Bowdoin Street (Boston)
Bowdoin Street in Boston, Massachusetts extends from the top of Beacon Street, down Beacon Hill to Cambridge Street, near the West End. It was originally called "Middlecott Street" as early as the 1750s. In 1805 it was renamed after the Governor James Bowdoin.
Location and description
Bowdoin is situated on the north side of Beacon Hill, and runs north to south. It is primarily a residential street. Topographically, Bowdoin Street is a hill from Cambridge Street at the bottom to its north, and Beacon Street at the top to its south.
The street is flanked on both sides by apartment complexes. Lindsay Place dominates the western side, with four buildings built in 1886 which are protected historic buildings. Bowdoin Place, completed in 2003, extends along the street's eastern half.
In the 18th century Governor James Bowdoin lived at the corner of Beacon and Bowdoin Streets. He had "one of the largest gardens of that day [in Boston], ... a large house and an extensive lot of land. ... He had a garden abounding in the finest fruits -- pears and peaches, apples and grapes." At the turn of the 19th century, Joseph Coolidge, Sr., lived here in a large house built by architect Charles Bulfinch. Bulfinch himself lived on Bowdoin Street, briefly. From 1946 to his death, John F. Kennedy kept an apartment at 122 Bowdoin Street.
The Massachusetts State House faces Beacon Street with several entrances from Bowdoin Street. Ashburton Place, which contains other state and local offices, is also accessible from Bowdoin.
The few businesses on Bowdoin are restaurants, including Grotto (between 33 and 45 Bowdoin) and the Dunkin' Donuts at the corner. Duck-Boat operators' patter refers to the coffee shop as "the only place in town where you can get a cappuccino and sushi at once." The Osaka Sushi place shares the building with the doughnut shop and a deli.
There are two bars on the street. At the north end, the Red Hat, known for its pitchers of Mud Slides and other frozen drinks, is referred to as "Old Scollay's Red Hat." The other bar, at the south end, is the "Twenty-First Amendment," named for the Constitutional amendment to repeal alcohol prohibition in the United States.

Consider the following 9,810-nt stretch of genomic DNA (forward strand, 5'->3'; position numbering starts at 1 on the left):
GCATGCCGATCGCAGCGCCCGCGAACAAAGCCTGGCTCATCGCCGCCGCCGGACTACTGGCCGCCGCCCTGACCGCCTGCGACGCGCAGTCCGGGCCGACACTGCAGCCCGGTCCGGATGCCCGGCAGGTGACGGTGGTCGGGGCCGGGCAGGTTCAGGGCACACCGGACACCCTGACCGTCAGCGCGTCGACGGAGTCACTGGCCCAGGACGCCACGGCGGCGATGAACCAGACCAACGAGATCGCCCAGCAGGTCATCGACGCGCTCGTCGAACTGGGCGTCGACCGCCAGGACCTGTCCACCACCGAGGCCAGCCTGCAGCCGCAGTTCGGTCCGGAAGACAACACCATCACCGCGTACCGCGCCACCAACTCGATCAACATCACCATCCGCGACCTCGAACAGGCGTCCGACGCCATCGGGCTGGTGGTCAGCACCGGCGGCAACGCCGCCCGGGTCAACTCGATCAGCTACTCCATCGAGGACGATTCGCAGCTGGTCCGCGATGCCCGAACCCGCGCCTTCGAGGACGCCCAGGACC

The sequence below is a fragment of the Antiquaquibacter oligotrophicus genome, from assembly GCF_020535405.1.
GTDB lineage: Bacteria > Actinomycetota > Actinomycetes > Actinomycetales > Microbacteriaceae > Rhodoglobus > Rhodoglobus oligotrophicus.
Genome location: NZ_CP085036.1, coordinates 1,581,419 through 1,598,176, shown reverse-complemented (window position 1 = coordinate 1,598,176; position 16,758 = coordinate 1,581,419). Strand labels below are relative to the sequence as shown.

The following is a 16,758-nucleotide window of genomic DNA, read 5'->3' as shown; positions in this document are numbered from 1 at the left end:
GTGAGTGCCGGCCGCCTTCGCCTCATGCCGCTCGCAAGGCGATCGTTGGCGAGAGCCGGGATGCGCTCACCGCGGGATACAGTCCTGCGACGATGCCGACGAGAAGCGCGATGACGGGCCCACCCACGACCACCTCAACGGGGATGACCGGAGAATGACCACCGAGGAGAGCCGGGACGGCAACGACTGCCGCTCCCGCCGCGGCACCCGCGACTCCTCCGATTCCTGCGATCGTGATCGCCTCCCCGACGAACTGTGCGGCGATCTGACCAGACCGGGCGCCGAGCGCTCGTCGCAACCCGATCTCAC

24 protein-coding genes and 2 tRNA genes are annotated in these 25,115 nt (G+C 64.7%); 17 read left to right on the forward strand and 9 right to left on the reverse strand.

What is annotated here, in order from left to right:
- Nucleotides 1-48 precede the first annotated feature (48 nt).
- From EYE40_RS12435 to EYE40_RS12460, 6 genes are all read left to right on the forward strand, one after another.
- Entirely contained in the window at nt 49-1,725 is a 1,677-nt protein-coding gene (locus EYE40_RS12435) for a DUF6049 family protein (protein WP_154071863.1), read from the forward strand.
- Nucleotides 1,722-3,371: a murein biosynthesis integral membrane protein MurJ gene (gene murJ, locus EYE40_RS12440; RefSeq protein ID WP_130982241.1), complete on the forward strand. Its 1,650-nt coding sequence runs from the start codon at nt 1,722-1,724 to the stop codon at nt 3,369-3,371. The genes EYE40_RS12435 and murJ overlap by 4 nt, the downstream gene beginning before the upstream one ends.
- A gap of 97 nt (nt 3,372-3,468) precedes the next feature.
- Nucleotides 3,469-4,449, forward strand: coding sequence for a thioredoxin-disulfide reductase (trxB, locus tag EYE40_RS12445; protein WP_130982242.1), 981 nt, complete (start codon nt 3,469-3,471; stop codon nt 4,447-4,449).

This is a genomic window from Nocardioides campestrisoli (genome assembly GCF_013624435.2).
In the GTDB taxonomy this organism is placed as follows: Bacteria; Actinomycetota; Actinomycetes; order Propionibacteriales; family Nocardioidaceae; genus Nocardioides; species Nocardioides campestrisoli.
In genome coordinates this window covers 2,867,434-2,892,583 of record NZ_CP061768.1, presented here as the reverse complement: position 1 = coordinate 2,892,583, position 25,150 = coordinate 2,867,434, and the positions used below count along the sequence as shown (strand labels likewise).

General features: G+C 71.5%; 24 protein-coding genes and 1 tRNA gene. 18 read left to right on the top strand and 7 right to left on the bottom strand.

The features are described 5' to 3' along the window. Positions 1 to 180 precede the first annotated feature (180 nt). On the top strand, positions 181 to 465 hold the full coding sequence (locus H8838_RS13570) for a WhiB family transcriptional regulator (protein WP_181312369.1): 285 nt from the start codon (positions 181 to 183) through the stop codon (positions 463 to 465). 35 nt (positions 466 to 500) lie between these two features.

St. John the Evangelist Episcopal Church is on Bowdoin Street. Solomon Willard designed it. "The church building, made of stone in a gothic style, was erected in 1831 by Congregationalist Christians. From 1863-1883, it was occupied by the Church of the Advent (which afterwards moved to its current location on Brimmer Street). In 1883, the building became the Mission Church of St. John the Evangelist under the auspices of the Society of St. John the Evangelist, a monastic order. After building a new monastery on Memorial Drive in Cambridge, the SSJE brothers continued their mission work at St. John's. In 1985, almost a century after the brothers established the mission church here, St. John's became a Parish Church in the Episcopal Diocese of Massachusetts."
Bowdoin Square was put to rest in about 1955, but lives on as a subway station, called appropriately, "Bowdoin." It is at one end of the Blue Line of the MBTA.
- Middlecott's four-acre pasture. Gleaner, 1855; In: City of Boston. 5th report of the Record Commissioners, 1880, rev. ed. Boston: 1887.
- Boston Street Laying-Out Dept. A record of the streets, alleys, places, etc. in the city of Boston. Boston: City Printing Dept., 1910.
- Winsor. Memorial history of Boston, v.4. 1886; p.612.
- Ellen Susan Bulfinch. Life and Letters of Charles Bulfinch, Architect. Houghton, Mifflin & Co., Boston and New York, 1896; p.127, 140.
- Jerry Morris. Boston Globe Guide to Boston, 7th ed. 2005; p.82
- "Attributed to Solomon Willard." Cf. Douglass Shand-Tucci. Built in Boston: city and suburb, 1800-2000, 2nd ed. Univ of Massachusetts Press, 1999; p.17.
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